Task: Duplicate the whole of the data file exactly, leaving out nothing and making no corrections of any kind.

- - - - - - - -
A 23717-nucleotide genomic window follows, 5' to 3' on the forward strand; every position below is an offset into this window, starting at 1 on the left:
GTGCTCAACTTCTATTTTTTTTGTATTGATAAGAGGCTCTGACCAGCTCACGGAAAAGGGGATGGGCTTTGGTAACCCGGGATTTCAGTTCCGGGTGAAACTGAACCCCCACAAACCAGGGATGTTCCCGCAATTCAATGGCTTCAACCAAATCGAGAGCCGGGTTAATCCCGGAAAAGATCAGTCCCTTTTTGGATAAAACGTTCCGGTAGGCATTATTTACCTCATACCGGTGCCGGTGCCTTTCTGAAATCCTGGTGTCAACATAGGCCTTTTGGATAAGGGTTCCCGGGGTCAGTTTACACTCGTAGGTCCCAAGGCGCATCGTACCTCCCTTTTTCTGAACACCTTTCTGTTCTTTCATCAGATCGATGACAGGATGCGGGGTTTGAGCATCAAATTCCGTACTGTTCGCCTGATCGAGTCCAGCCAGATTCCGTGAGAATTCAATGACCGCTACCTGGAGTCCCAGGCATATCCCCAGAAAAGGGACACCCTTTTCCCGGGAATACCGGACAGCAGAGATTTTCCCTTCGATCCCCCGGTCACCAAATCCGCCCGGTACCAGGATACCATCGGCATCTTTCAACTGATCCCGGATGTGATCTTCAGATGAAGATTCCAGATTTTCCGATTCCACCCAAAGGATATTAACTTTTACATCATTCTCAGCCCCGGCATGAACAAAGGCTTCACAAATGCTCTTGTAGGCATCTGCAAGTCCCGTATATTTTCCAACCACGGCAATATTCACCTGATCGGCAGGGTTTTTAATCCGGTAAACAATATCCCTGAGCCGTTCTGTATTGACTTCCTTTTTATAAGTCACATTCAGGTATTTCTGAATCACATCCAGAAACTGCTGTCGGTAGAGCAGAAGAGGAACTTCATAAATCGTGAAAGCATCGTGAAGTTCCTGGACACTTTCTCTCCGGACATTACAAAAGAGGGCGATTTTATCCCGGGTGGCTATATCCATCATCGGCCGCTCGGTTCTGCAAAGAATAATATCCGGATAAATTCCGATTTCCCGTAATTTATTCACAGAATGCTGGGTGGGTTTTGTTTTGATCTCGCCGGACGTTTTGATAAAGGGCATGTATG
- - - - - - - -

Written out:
A 23717-nucleotide genomic window follows, 5' to 3' on the forward strand; every position below is an offset into this window, starting at 1 on the left:
GTGCTCAACTTCTATTTTTTTTGTATTGATAAGAGGCTCTGACCAGCTCACGGAAAAGGGGATGGGCTTTGGTAACCCGGGATTTCAGTTCCGGGTGAAACTGAACCCCCACAAACCAGGGATGTTCCCGCAATTCAATGGCTTCAACCAAATCGAGAGCCGGGTTAATCCCGGAAAAGATCAGTCCCTTTTTGGATAAAACGTTCCGGTAGGCATTATTTACCTCATACCGGTGCCGGTGCCTTTCTGAAATCCTGGTGTCAACATAGGCCTTTTGGATAAGGGTTCCCGGGGTCAGTTTACACTCGTAGGTCCCAAGGCGCATCGTACCTCCCTTTTTCTGAACACCTTTCTGTTCTTTCATCAGATCGATGACAGGATGCGGGGTTTGAGCATCAAATTCCGTACTGTTCGCCTGATCGAGTCCAGCCAGATTCCGTGAGAATTCAATGACCGCTACCTGGAGTCCCAGGCATATCCCCAGAAAAGGGACACCCTTTTCCCGGGAATACCGGACAGCAGAGATTTTCCCTTCGATCCCCCGGTCACCAAATCCGCCCGGTACCAGGATACCATCGGCATCTTTCAACTGATCCCGGATGTGATCTTCAGATGAAGATTCCAGATTTTCCGATTCCACCCAAAGGATATTAACTTTTACATCATTCTCAGCCCCGGCATGAACAAAGGCTTCACAAATGCTCTTGTAGGCATCTGCAAGTCCCGTATATTTTCCAACCACGGCAATATTCACCTGATCGGCAGGGTTTTTAATCCGGTAAACAATATCCCTGAGCCGTTCTGTATTGACTTCCTTTTTATAAGTCACATTCAGGTATTTCTGAATCACATCCAGAAACTGCTGTCGGTAGAGCAGAAGAGGAACTTCATAAATCGTGAAAGCATCGTGAAGTTCCTGGACACTTTCTCTCCGGACATTACAAAAGAGGGCGATTTTATCCCGGGTGGCTATATCCATCATCGGCCGCTCGGTTCTGCAAAGAATAATATCCGGATAAATTCCGATTTCCCGTAATTTATTCACAGAATGCTGGGTGGGTTTTGTTTTGATCTCGCCGGACGTTTTGATAAAGGGCATGTATG